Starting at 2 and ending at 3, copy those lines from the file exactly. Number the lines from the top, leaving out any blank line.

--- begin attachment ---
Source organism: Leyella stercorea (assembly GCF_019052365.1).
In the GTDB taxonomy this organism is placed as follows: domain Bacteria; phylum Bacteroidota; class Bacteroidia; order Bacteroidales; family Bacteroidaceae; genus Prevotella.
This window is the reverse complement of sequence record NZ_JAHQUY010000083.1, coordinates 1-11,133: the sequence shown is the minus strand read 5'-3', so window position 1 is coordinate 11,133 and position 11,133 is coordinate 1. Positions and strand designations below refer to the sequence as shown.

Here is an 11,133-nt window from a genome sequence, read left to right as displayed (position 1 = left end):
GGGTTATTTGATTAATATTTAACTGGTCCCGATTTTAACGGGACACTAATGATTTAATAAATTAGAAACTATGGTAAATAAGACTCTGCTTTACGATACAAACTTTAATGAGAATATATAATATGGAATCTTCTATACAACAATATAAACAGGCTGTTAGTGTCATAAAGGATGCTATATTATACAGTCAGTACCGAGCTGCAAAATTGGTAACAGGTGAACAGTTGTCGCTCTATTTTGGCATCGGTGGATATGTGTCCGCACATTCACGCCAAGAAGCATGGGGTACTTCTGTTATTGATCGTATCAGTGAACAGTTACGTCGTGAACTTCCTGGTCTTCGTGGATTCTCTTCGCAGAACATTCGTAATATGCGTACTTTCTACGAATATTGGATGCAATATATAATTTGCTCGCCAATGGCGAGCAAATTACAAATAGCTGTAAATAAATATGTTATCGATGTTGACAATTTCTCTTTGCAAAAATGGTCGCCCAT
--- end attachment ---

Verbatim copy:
In the GTDB taxonomy this organism is placed as follows: domain Bacteria; phylum Bacteroidota; class Bacteroidia; order Bacteroidales; family Bacteroidaceae; genus Prevotella.
This window is the reverse complement of sequence record NZ_JAHQUY010000083.1, coordinates 1-11,133: the sequence shown is the minus strand read 5'-3', so window position 1 is coordinate 11,133 and position 11,133 is coordinate 1. Positions and strand designations below refer to the sequence as shown.